The heat this summer was brutal. It was brutal for those of us who are blessed with air conditioned homes. Imagine living on the streets during 114 degree temperatures. This is how we met Mikey:

I looked up from wiping the counter to see a man standing on the front sidewalk, arms outstretched with a thermos jug gripped tightly in his hands. He was shaking from head to toe. Several of us ran to the front door to meet him.  He just stood there mumbling incoherently and trembling, holding out his thermos. It was empty.

His hair was bleached nearly white from the sun, and his who knows how many days worth of red-blond stubble slightly camouflaged a scarred cleft lip.  Fair-skinned, cherry-red sunburn shined blindingly through the veil of caked dirt, and a flaky, white film encrusted his pale, cracked lips.

We brought him into Joe’s and led him to one of the comfy armchairs. As I ran next door to the convenience store to buy some Gatorade, I anxiously asked God if we should call an ambulance. When I returned to Joe’s, the ladies there had wetted towels with cool water and placed them on his head. They were washing his face and arms with the cool cloths.

Some of the other homeless guys who hang out at Joe’s began to speak up about him. His name was Mikey and he lived near them, down the street, in a patch of trees.  Since this was the first I’d met him, I didn’t know if his incoherent mumbling was normal or because of heat stroke. They told me they didn’t really know, because he “pretty much keeps to himself.”

As we asked one another if we ought to call an ambulance, Mikey shook his head no. He was coming around.

Over the next few days, we learned more about Mikey. He had lived at a halfway house nearby for some time, but had been expelled for not paying his rent. We also learned that the reason he stayed to himself was because the other homeless guys made fun of him, sometimes beat him up and took his stuff.

Mikey is simple, and besides the cleft lip, he has difficulty speaking and walks with a stiffness that sometimes causes him to stumble and fall. These traits make him a prime target for bullies——and they have for all forty years of his life.

Chris, manager and a minister at Joe’s, took it upon himself to find out the scoop on Mikey and the halfway house. He discovered that Mikey had applied for Social Security Disability, but he had never completed the process. He had missed appointments, not returned documents, passed deadlines. His case was stalled for lack of follow-through.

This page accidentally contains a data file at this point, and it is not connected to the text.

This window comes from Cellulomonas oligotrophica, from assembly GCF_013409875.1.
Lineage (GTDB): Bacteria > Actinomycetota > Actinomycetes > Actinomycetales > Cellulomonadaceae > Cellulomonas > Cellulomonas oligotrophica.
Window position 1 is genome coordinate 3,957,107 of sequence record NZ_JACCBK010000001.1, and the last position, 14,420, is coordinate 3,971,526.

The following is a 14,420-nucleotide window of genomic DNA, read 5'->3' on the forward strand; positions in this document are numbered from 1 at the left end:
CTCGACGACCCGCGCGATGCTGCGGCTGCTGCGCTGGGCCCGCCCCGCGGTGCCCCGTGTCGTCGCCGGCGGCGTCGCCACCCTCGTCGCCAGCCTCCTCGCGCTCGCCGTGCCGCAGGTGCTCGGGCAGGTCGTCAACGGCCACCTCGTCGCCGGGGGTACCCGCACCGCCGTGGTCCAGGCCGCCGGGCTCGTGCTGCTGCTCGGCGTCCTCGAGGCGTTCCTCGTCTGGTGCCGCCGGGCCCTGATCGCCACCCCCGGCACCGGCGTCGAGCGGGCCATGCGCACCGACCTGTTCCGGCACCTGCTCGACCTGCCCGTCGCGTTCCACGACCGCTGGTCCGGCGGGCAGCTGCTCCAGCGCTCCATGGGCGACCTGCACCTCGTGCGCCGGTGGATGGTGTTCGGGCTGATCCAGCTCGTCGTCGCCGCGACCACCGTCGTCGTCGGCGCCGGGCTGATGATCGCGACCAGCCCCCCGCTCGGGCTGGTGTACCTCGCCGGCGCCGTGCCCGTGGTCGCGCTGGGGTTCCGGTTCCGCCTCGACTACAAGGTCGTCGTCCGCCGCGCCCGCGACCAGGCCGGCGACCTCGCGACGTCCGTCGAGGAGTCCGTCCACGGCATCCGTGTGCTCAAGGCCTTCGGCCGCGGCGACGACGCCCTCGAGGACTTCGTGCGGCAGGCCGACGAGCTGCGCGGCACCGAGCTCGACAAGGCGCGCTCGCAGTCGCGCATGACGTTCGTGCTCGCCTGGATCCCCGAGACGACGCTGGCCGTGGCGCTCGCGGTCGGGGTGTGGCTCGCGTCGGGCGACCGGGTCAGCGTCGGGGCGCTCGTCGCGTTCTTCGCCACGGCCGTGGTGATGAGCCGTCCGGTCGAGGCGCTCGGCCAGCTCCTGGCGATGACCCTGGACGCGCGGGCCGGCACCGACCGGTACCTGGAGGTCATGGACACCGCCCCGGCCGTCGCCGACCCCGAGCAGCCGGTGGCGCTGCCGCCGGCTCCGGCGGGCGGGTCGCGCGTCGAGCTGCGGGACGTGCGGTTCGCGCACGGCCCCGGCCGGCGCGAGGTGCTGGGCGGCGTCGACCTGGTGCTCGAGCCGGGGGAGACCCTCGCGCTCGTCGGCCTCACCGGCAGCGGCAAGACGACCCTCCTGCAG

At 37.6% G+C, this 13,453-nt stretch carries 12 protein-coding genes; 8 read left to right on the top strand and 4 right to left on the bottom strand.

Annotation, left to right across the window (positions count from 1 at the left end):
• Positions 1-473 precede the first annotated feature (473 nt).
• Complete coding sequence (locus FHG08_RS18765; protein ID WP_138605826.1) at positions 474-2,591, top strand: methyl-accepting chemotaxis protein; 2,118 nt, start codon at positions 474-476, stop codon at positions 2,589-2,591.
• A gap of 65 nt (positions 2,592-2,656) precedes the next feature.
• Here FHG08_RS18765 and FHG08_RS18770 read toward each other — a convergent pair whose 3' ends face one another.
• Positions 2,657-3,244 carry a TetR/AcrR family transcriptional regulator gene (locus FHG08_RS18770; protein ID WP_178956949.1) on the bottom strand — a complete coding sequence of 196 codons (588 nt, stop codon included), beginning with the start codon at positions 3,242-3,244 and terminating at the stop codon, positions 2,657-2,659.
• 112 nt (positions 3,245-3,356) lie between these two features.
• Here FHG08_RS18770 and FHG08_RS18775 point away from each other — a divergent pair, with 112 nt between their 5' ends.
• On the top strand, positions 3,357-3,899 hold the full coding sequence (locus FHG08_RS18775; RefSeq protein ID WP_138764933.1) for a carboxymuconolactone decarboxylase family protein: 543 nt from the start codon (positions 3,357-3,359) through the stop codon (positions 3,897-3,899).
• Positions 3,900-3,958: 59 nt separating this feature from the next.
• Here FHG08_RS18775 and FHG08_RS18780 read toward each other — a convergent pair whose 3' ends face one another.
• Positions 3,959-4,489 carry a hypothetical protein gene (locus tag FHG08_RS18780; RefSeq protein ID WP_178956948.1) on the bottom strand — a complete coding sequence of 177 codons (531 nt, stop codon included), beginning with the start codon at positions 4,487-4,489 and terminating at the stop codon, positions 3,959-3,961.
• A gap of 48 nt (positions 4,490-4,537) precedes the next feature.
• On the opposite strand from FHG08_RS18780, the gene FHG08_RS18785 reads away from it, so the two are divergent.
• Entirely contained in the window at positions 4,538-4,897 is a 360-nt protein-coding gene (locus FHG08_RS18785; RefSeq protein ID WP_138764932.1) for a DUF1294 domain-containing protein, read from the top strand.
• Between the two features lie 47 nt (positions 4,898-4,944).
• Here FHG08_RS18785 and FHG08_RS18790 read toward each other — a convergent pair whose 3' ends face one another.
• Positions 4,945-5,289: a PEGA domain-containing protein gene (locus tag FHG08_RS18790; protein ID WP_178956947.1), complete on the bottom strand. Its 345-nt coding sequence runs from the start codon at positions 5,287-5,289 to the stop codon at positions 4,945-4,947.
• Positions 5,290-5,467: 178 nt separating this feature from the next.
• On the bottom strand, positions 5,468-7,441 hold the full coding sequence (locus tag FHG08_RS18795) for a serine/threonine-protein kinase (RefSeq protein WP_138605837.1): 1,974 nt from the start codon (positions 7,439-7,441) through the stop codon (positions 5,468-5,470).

Well, duh! As we came to know Mikey, it became clear that he could never fulfill these requirements on his own. He is disabled! Sometimes Mikey doesn’t know what day it is. He certainly wouldn’t remember to be at an appointment at a given time on a specific day. He had no vehicle of his own, and understanding/navigating the inadequate public transportation of Oklahoma City——no way!  There was a reason Mikey’s Social Security application was never completed. He needed help.

Chris (who’s own story of redemption I have told before) decided to become Mikey’s advocate. (I hope that Chris will write his own version of his experience with Mikey, as it is the continuation of God making beauty from ashes!) The day came for a formal hearing before a Judge who would determine whether or not Mikey should be qualified to receive disability benefits.

I will never forget the afternoon at Joe’s as we awaited the news. Here came Chris and Mikey walking into the shop, beaming——smiles from ear to ear.  Mikey raised his arms like an athlete at the finish line celebrating his victory, and loudly declared, “We won!” Chris hurried into the kitchen, where head held in his hands, he openly sobbed, “What a privilege. What a privilege to represent those who cannot defend themselves.”

Not only did the Judge grant a disability check to be paid to Mikey on a monthly basis, but he awarded “back pay” retroactive to the date of his original application!  With the money awarded, we helped Mikey purchase a travel trailer that more than adequately meets his needs.  Mikey no longer lives in the trees down the street from Joe’s, but is enjoying his new home and his two puppies that he lavishes with love and affection every day.

(In previous posts I have used the name “Carl” for Chris. He now desires me to use his real name.)